You’re Doing Email Wrong: Nine Ways to Improve Open Rates

Thanks for subscribing!

Think you know how to get people to read your email blast? Think again. The fine folks at Yesware have released a comprehensive report on what works—and what doesn’t—when it comes to emails, and for the most part, we’ve all been doing it wrong.

“Cold emails can be the fastest way to win new business—and the fastest way to lose it,” cautions the report. “It all starts with the subject line you choose.”

People receive an average of more than 100 business emails per day, and trust us, they’re not opening and carefully reading every one.

Here are four of the many things to consider from Yesware’s report when crafting your next cold email.

1. Blank subject lines might be a secret weapon.

When looking at open and reply rates as they relate to subject line word counts, Yesware discovered something surprising: blank subject lines performed best.

Screen Shot 2016-06-29 at 2.37.53 PM

“Because there are incredibly few people using this subject line tactic, we can’t say for sure that no subject line is ultimately the best one,” the report reads. “But is it worth testing for yourself? Sure.”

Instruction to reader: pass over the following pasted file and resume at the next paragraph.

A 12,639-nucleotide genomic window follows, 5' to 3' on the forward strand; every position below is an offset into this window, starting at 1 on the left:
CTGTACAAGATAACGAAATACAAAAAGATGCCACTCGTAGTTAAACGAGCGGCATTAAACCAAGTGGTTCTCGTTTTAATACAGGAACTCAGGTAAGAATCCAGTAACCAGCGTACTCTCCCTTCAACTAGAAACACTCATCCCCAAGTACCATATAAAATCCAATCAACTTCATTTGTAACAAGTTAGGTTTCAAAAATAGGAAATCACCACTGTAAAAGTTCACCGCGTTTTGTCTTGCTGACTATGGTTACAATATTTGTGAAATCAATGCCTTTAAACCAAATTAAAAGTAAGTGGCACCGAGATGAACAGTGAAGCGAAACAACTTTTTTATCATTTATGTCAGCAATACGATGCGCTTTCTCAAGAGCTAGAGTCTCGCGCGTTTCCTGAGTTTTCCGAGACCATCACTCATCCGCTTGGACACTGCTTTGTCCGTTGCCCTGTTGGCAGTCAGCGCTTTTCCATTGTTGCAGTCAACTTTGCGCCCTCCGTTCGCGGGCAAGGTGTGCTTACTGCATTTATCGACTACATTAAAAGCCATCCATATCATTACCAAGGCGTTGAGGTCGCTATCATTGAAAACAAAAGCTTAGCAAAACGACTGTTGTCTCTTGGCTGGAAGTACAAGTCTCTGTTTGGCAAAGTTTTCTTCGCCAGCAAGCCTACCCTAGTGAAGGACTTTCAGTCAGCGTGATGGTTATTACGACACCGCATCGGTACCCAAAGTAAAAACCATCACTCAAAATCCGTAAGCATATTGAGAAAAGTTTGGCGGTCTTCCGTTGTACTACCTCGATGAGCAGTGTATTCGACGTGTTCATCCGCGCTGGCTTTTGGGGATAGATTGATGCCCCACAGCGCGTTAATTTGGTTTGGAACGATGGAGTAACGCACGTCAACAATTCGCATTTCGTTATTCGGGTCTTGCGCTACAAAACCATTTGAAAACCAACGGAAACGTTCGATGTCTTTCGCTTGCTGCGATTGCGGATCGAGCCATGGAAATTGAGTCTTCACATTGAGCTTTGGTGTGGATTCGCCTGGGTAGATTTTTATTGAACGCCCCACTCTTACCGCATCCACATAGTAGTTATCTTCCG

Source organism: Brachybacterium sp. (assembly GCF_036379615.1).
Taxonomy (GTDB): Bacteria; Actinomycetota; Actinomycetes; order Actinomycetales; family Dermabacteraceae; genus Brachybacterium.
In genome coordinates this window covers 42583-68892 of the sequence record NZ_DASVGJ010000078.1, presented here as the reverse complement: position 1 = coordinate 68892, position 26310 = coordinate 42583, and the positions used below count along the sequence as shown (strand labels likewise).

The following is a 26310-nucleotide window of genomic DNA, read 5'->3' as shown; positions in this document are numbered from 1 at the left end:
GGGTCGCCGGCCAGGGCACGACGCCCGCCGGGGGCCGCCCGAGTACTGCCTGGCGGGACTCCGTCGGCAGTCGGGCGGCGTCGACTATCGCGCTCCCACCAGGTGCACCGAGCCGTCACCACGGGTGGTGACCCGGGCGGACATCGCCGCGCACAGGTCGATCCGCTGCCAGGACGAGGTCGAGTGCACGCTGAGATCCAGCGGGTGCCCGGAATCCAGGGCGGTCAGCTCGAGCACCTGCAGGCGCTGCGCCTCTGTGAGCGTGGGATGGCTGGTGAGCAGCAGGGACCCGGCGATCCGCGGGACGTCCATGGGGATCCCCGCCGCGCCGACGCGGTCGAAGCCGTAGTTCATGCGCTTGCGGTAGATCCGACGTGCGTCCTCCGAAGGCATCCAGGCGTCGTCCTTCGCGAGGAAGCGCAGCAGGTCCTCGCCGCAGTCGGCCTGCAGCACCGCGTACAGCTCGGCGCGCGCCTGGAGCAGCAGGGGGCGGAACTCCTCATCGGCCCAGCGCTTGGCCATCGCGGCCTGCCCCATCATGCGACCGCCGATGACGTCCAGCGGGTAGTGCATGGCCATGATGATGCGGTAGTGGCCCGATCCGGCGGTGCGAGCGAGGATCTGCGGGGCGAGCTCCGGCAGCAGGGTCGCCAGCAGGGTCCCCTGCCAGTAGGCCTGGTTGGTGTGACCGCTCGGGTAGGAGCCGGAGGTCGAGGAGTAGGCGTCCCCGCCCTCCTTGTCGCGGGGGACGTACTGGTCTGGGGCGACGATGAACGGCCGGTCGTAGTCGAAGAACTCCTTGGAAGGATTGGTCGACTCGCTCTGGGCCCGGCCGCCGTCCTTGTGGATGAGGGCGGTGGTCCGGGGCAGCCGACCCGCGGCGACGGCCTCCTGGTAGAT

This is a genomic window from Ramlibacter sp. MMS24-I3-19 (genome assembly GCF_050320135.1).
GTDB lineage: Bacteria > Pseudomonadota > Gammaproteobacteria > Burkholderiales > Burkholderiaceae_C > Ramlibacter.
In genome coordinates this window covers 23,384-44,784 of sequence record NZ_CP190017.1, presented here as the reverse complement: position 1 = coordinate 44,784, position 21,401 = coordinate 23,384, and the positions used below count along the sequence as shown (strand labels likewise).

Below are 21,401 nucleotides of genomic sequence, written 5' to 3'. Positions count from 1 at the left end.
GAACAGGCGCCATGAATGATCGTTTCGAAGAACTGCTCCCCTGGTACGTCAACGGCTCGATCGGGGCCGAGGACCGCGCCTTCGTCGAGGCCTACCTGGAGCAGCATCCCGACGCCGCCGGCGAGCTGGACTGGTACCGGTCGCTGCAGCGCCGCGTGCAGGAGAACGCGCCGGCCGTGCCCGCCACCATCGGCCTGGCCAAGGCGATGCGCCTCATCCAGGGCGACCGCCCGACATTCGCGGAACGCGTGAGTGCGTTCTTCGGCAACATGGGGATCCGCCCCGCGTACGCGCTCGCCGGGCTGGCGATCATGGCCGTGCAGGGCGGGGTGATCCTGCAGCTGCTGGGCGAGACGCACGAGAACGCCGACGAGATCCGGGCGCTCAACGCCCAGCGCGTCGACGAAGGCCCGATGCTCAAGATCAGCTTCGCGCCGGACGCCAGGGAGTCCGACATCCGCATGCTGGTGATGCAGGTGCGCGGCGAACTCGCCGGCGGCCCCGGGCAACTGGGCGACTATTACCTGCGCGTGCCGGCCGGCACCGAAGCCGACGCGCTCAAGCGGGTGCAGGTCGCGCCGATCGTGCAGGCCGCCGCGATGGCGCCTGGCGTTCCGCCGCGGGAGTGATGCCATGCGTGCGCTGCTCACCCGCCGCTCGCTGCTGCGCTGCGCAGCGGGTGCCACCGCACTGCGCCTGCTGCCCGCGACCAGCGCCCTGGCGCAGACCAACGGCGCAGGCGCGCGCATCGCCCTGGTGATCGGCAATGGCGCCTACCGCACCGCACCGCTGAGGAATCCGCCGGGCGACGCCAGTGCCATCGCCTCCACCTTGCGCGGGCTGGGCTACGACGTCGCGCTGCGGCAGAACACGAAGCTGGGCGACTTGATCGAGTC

2. Don’t ask a question.

It seems like a good idea to ask a question in an email subject, and it’s commonly cited as an effective tactic, but Yesware argues it simply doesn’t work. In fact, don’t even mention the idea of a question.

Screen Shot 2016-06-29 at 2.40.11 PM

“Like asking direct questions, we’ve found that telling your prospect you have a question is also an ineective subject line strategy,” the report says. The phrase ‘quick question’ is a top 10 most used and least effective email subject line.”

3. Use Title Case.

Open rates and reply rates both get a boost when your subject line is Written In Title Case.

Screen Shot 2016-06-29 at 2.48.59 PM

“We respect people who have authority,” says the report. “It’s like showing up to an interview in a suit instead of a pair of shorts.”

4. Mind your punctuation.

Emails surely look more exciting to read when they’re punctuated with an exclamation mark! Right? Not so fast. Multiple marks suggests immaturity, but even one hurts open rates. Why? Aside from being taken less seriously, exclamation marks often get flagged for spam.

Screen Shot 2016-06-29 at 2.42.51 PM

“Research shows that exclamation points in subject lines lead to lower than average open rates because this type of punctuation is actually a trigger for spam filters,” according to Yesware. Oops.

These are just four of nine valuable findings Yesware compiled for their report. Download the full report to unlock your full email potential.

Thanks for subscribing!

Thanks for subscribing!